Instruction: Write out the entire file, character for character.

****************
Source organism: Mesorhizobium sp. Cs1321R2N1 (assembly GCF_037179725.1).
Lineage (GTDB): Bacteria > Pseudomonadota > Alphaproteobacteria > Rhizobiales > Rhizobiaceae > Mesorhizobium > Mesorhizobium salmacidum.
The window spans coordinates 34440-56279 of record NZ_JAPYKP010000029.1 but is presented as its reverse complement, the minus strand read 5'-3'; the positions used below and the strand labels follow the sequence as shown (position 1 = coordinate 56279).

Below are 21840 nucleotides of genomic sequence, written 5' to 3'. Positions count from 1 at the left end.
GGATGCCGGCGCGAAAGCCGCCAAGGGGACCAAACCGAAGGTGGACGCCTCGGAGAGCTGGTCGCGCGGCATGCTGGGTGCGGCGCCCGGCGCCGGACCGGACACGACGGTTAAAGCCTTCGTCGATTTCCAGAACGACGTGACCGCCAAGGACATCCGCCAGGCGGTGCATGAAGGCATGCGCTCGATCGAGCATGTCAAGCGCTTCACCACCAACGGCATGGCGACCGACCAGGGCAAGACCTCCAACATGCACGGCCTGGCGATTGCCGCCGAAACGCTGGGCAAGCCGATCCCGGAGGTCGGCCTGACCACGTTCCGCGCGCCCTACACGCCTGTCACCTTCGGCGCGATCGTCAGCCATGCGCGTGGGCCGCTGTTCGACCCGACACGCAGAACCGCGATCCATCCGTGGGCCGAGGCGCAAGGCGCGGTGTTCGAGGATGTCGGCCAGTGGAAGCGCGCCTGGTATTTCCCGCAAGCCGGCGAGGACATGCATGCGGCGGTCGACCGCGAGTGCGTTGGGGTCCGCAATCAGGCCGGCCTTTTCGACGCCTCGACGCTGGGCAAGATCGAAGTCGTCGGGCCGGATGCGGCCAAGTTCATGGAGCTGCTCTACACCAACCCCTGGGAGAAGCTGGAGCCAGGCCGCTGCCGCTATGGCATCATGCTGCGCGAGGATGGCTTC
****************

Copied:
Source organism: Mesorhizobium sp. Cs1321R2N1 (assembly GCF_037179725.1).
Lineage (GTDB): Bacteria > Pseudomonadota > Alphaproteobacteria > Rhizobiales > Rhizobiaceae > Mesorhizobium > Mesorhizobium salmacidum.
The window spans coordinates 34440-56279 of record NZ_JAPYKP010000029.1 but is presented as its reverse complement, the minus strand read 5'-3'; the positions used below and the strand labels follow the sequence as shown (position 1 = coordinate 56279).

Below are 21840 nucleotides of genomic sequence, written 5' to 3'. Positions count from 1 at the left end.
GGATGCCGGCGCGAAAGCCGCCAAGGGGACCAAACCGAAGGTGGACGCCTCGGAGAGCTGGTCGCGCGGCATGCTGGGTGCGGCGCCCGGCGCCGGACCGGACACGACGGTTAAAGCCTTCGTCGATTTCCAGAACGACGTGACCGCCAAGGACATCCGCCAGGCGGTGCATGAAGGCATGCGCTCGATCGAGCATGTCAAGCGCTTCACCACCAACGGCATGGCGACCGACCAGGGCAAGACCTCCAACATGCACGGCCTGGCGATTGCCGCCGAAACGCTGGGCAAGCCGATCCCGGAGGTCGGCCTGACCACGTTCCGCGCGCCCTACACGCCTGTCACCTTCGGCGCGATCGTCAGCCATGCGCGTGGGCCGCTGTTCGACCCGACACGCAGAACCGCGATCCATCCGTGGGCCGAGGCGCAAGGCGCGGTGTTCGAGGATGTCGGCCAGTGGAAGCGCGCCTGGTATTTCCCGCAAGCCGGCGAGGACATGCATGCGGCGGTCGACCGCGAGTGCGTTGGGGTCCGCAATCAGGCCGGCCTTTTCGACGCCTCGACGCTGGGCAAGATCGAAGTCGTCGGGCCGGATGCGGCCAAGTTCATGGAGCTGCTCTACACCAACCCCTGGGAGAAGCTGGAGCCAGGCCGCTGCCGCTATGGCATCATGCTGCGCGAGGATGGCTTC